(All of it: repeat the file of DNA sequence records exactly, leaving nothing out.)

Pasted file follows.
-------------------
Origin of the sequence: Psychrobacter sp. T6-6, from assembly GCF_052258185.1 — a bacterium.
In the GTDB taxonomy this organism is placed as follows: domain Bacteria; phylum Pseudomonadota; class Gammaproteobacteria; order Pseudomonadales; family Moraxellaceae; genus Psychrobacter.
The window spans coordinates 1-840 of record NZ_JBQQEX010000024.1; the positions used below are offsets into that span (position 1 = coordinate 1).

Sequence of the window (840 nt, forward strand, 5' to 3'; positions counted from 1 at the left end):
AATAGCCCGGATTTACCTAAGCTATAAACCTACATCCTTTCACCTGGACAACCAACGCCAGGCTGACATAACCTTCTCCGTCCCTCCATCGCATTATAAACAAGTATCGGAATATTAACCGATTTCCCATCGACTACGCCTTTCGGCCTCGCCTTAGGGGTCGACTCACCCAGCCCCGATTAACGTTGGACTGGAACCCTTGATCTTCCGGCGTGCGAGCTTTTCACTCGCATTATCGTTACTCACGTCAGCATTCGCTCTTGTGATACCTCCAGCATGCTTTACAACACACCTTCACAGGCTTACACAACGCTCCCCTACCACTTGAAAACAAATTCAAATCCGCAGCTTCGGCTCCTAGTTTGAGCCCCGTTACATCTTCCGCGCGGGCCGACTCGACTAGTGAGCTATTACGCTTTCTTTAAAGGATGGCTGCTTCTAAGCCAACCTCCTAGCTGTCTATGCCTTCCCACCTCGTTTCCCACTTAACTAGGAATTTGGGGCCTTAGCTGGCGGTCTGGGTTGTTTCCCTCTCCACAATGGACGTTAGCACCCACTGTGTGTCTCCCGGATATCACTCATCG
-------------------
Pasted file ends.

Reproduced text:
Origin of the sequence: Psychrobacter sp. T6-6, from assembly GCF_052258185.1 — a bacterium.
In the GTDB taxonomy this organism is placed as follows: domain Bacteria; phylum Pseudomonadota; class Gammaproteobacteria; order Pseudomonadales; family Moraxellaceae; genus Psychrobacter.
The window spans coordinates 1-840 of record NZ_JBQQEX010000024.1; the positions used below are offsets into that span (position 1 = coordinate 1).

Sequence of the window (840 nt, forward strand, 5' to 3'; positions counted from 1 at the left end):
AATAGCCCGGATTTACCTAAGCTATAAACCTACATCCTTTCACCTGGACAACCAACGCCAGGCTGACATAACCTTCTCCGTCCCTCCATCGCATTATAAACAAGTATCGGAATATTAACCGATTTCCCATCGACTACGCCTTTCGGCCTCGCCTTAGGGGTCGACTCACCCAGCCCCGATTAACGTTGGACTGGAACCCTTGATCTTCCGGCGTGCGAGCTTTTCACTCGCATTATCGTTACTCACGTCAGCATTCGCTCTTGTGATACCTCCAGCATGCTTTACAACACACCTTCACAGGCTTACACAACGCTCCCCTACCACTTGAAAACAAATTCAAATCCGCAGCTTCGGCTCCTAGTTTGAGCCCCGTTACATCTTCCGCGCGGGCCGACTCGACTAGTGAGCTATTACGCTTTCTTTAAAGGATGGCTGCTTCTAAGCCAACCTCCTAGCTGTCTATGCCTTCCCACCTCGTTTCCCACTTAACTAGGAATTTGGGGCCTTAGCTGGCGGTCTGGGTTGTTTCCCTCTCCACAATGGACGTTAGCACCCACTGTGTGTCTCCCGGATATCACTCATCG